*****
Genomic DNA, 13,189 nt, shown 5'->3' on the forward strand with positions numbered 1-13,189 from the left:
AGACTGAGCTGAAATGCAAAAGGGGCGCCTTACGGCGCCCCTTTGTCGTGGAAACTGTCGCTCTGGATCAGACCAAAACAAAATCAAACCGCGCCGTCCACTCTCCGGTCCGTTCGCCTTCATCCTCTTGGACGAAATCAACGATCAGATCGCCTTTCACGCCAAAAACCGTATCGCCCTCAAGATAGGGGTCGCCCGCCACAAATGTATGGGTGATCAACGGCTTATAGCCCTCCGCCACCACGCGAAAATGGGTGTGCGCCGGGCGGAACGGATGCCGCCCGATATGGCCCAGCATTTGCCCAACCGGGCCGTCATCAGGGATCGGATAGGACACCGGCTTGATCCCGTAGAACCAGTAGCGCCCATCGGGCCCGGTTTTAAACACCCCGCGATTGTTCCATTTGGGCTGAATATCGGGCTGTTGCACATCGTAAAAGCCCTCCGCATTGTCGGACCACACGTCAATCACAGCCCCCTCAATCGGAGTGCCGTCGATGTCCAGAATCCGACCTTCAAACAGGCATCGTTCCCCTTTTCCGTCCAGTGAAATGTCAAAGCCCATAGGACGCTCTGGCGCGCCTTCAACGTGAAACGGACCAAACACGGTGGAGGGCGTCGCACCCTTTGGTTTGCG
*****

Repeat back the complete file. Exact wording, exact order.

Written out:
Genomic DNA, 13,189 nt, shown 5'->3' on the forward strand with positions numbered 1-13,189 from the left:
AGACTGAGCTGAAATGCAAAAGGGGCGCCTTACGGCGCCCCTTTGTCGTGGAAACTGTCGCTCTGGATCAGACCAAAACAAAATCAAACCGCGCCGTCCACTCTCCGGTCCGTTCGCCTTCATCCTCTTGGACGAAATCAACGATCAGATCGCCTTTCACGCCAAAAACCGTATCGCCCTCAAGATAGGGGTCGCCCGCCACAAATGTATGGGTGATCAACGGCTTATAGCCCTCCGCCACCACGCGAAAATGGGTGTGCGCCGGGCGGAACGGATGCCGCCCGATATGGCCCAGCATTTGCCCAACCGGGCCGTCATCAGGGATCGGATAGGACACCGGCTTGATCCCGTAGAACCAGTAGCGCCCATCGGGCCCGGTTTTAAACACCCCGCGATTGTTCCATTTGGGCTGAATATCGGGCTGTTGCACATCGTAAAAGCCCTCCGCATTGTCGGACCACACGTCAATCACAGCCCCCTCAATCGGAGTGCCGTCGATGTCCAGAATCCGACCTTCAAACAGGCATCGTTCCCCTTTTCCGTCCAGTGAAATGTCAAAGCCCATAGGACGCTCTGGCGCGCCTTCAACGTGAAACGGACCAAACACGGTGGAGGGCGTCGCACCCTTTGGTTTGCG